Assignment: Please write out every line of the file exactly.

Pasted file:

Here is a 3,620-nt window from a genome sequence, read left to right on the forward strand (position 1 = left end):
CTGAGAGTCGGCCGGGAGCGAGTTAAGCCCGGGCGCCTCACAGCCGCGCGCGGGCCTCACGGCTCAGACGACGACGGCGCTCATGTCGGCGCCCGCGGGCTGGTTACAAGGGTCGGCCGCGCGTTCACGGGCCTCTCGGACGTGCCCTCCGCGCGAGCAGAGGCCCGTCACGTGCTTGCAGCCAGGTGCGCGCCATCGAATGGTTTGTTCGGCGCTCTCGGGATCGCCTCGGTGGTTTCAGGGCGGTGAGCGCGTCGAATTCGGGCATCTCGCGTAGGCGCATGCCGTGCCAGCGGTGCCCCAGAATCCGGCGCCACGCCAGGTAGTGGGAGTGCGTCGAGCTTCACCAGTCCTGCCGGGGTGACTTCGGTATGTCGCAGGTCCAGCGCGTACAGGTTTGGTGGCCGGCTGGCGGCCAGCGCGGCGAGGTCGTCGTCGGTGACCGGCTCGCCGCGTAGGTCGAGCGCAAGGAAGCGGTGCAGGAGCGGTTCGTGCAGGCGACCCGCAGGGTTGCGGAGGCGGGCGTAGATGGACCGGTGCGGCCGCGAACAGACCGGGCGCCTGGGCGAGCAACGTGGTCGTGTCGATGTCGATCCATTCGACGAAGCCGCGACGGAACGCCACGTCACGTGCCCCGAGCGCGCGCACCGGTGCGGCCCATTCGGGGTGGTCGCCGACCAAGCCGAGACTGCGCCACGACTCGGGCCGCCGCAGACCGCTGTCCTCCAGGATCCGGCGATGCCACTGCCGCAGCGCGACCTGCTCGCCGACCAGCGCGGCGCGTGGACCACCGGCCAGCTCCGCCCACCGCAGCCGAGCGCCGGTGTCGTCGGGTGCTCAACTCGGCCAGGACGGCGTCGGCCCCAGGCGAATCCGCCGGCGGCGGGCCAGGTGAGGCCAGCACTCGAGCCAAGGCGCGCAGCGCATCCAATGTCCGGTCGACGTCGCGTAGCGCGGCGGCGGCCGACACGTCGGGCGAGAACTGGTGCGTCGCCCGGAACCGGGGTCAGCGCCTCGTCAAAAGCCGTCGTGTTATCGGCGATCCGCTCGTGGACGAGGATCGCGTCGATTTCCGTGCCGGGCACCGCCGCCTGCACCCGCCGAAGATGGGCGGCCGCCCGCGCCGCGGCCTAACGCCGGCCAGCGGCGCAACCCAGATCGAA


Here is a 3,620-nt window from a genome sequence, read left to right on the forward strand (position 1 = left end):
CTGAGAGTCGGCCGGGAGCGAGTTAAGCCCGGGCGCCTCACAGCCGCGCGCGGGCCTCACGGCTCAGACGACGACGGCGCTCATGTCGGCGCCCGCGGGCTGGTTACAAGGGTCGGCCGCGCGTTCACGGGCCTCTCGGACGTGCCCTCCGCGCGAGCAGAGGCCCGTCACGTGCTTGCAGCCAGGTGCGCGCCATCGAATGGTTTGTTCGGCGCTCTCGGGATCGCCTCGGTGGTTTCAGGGCGGTGAGCGCGTCGAATTCGGGCATCTCGCGTAGGCGCATGCCGTGCCAGCGGTGCCCCAGAATCCGGCGCCACGCCAGGTAGTGGGAGTGCGTCGAGCTTCACCAGTCCTGCCGGGGTGACTTCGGTATGTCGCAGGTCCAGCGCGTACAGGTTTGGTGGCCGGCTGGCGGCCAGCGCGGCGAGGTCGTCGTCGGTGACCGGCTCGCCGCGTAGGTCGAGCGCAAGGAAGCGGTGCAGGAGCGGTTCGTGCAGGCGACCCGCAGGGTTGCGGAGGCGGGCGTAGATGGACCGGTGCGGCCGCGAACAGACCGGGCGCCTGGGCGAGCAACGTGGTCGTGTCGATGTCGATCCATTCGACGAAGCCGCGACGGAACGCCACGTCACGTGCCCCGAGCGCGCGCACCGGTGCGGCCCATTCGGGGTGGTCGCCGACCAAGCCGAGACTGCGCCACGACTCGGGCCGCCGCAGACCGCTGTCCTCCAGGATCCGGCGATGCCACTGCCGCAGCGCGACCTGCTCGCCGACCAGCGCGGCGCGTGGACCACCGGCCAGCTCCGCCCACCGCAGCCGAGCGCCGGTGTCGTCGGGTGCTCAACTCGGCCAGGACGGCGTCGGCCCCAGGCGAATCCGCCGGCGGCGGGCCAGGTGAGGCCAGCACTCGAGCCAAGGCGCGCAGCGCATCCAATGTCCGGTCGACGTCGCGTAGCGCGGCGGCGGCCGACACGTCGGGCGAGAACTGGTGCGTCGCCCGGAACCGGGGTCAGCGCCTCGTCAAAAGCCGTCGTGTTATCGGCGATCCGCTCGTGGACGAGGATCGCGTCGATTTCCGTGCCGGGCACCGCCGCCTGCACCCGCCGAAGATGGGCGGCCGCCCGCGCCGCGGCCTAACGCCGGCCAGCGGCGCAACCCAGATCGAA